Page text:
Sink or swim suggests one succeeds or fails by their own effort. Tell me, is this the approach you’d take when on-boarding new agents? I hope not! Yet, when it comes to on-boarding, a flawed approach results in a sink or swim approach.  If you find yourself hurried to fill seats, by quickly on-boarding new staff, you may doing them a huge disservice. In an ideal world, you’d utilize proper forecasting to determine when additional staff is needed. This alone would help avoid the rush to the floor. I would always tell floor managers “If you need agents now, you’ve acted too late.” Don’t exacerbate your problem by expediting training. I have always used a 6 week on-boarding model. Depending on the team, product or employer, this could be increased but, it would never be less than 6 weeks. There was no scientific data, or exhaustive research that brought me to this. It was the result of trial and error, along with lots of feedback from the agents. Ultimately, it was the performance of new agents that helped me make my decision. I recall the first time I entered the contact center many years ago. I spent 8 hours training and the next day, I was expected to be proficient enough to handle any call that I answered. I was not prepared. I had not been given sufficient time to retain the training material, nor had I been thoroughly introduced to the numerous applications needed to do the job. To say I was frustrated is an understatement! I doubted myself and soon grew frustrated. Before long, I was dreading the next call! I simply wanted to get the customer off the phone. I was not ready. That was not fair to me, or the customer. A lot has changed since then. I am no longer tasked with taking calls. However, there’s not been a week that has gone by that I haven’t interacted with a customer in some fashion. For one, I enjoy the front line. Interacting with customers is a thrill. Also, I remain connected to the agents. I am aware of their challenges more intimately. This helps when it comes to on-boarding. New team members should not feel afraid to come to the floor. With a successful plan in place to equip them with the right resources, people and processes, they can be set up for success. There is more than one way to do this. My approach may not work for everyone. However, after many years in the industry, and spending time speaking to a host of leaders and experts, the one thing in common that all good on-boarding programs have, is time. Giving new hires the time to become acclimated to the wonderful chaos of the contact center is key. The six weeks of on-boarding I've incorporated is divided into two weeks in three key areas: Training  This is the foundation in which you will continue to build on. A well trained agent will have a better understanding of their role. Not to mention, they will recognize the importance their role has on the customer and the organization. They will develop the skills necessary to succeed and exhibit a can-do attitude from the confidence of knowing their responsibilities. Elaine Carr, Manager of Training & Development at ICMI, wrote an outstanding article on agent training, 10 Best Practices for Agent Training. In it, she offers great tips to ensure agent training is a successful. Nesting  Arriving to the floor can be intimidating. New staff not only need to learn their job and get acclimated to processes and procedures in place, they must also get familiar with other staff and fit into a team environment. Seating them with all new staff is not ideal, as they will feel isolated. Instead, I assign newer staff a seat near the more experienced staff who have shown a propensity to assist others. These are likely agents operating at a higher performance. At the same time, am mindful of the new agent’s personality. I want them in an area where they will be best engaged by the team. I want their natural dispositions to shine. Email Support  I’ve always utilized email as the jumping off point for new agents. For one, the response time is higher therefore, there is less pressure on them than in a real time interaction of chat, social or phone. Additionally, the agent can spend time researching the issue and resolution, receiving feedback from peers or manager, and getting their responses vetted.  After completing the on-boarding phase, I allow the new agent to spend 2 hours per shadowing the top performing agents on the floor. This is done for the first month following the on-boarding phase.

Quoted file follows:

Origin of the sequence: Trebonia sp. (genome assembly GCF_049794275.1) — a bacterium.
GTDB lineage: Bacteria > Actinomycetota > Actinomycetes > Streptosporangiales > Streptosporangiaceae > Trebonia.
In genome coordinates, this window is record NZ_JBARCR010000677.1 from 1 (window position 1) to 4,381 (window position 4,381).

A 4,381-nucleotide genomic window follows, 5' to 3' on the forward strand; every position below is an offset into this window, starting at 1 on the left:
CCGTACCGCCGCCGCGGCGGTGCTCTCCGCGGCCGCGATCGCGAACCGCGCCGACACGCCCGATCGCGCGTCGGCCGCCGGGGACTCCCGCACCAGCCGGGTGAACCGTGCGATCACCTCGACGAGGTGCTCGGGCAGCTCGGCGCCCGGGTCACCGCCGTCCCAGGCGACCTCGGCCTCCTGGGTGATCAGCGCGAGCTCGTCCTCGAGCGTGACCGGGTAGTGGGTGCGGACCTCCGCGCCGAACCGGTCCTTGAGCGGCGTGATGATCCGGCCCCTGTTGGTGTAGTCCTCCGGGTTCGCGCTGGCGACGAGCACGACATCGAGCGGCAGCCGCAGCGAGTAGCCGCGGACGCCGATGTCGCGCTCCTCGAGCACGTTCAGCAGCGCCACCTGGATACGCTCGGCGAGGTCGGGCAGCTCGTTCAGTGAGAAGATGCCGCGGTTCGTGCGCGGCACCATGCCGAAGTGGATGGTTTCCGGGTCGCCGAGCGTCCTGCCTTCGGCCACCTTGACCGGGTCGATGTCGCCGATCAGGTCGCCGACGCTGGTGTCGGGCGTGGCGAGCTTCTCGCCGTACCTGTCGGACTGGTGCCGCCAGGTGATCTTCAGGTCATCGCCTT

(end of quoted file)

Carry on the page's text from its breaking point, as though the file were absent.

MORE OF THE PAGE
Currently the Manager of Support and Product at Framework Homeownership, I have over 15 years of progressive call center leadership and experience in the public, private and government sectors.

I have led or consulted contact centers of various sizes across numerous industries and environments including sales, BPO, and SaaS to name a few. Additionally, I’ve implemented new technology and products, while maintaining award-winning contact centers.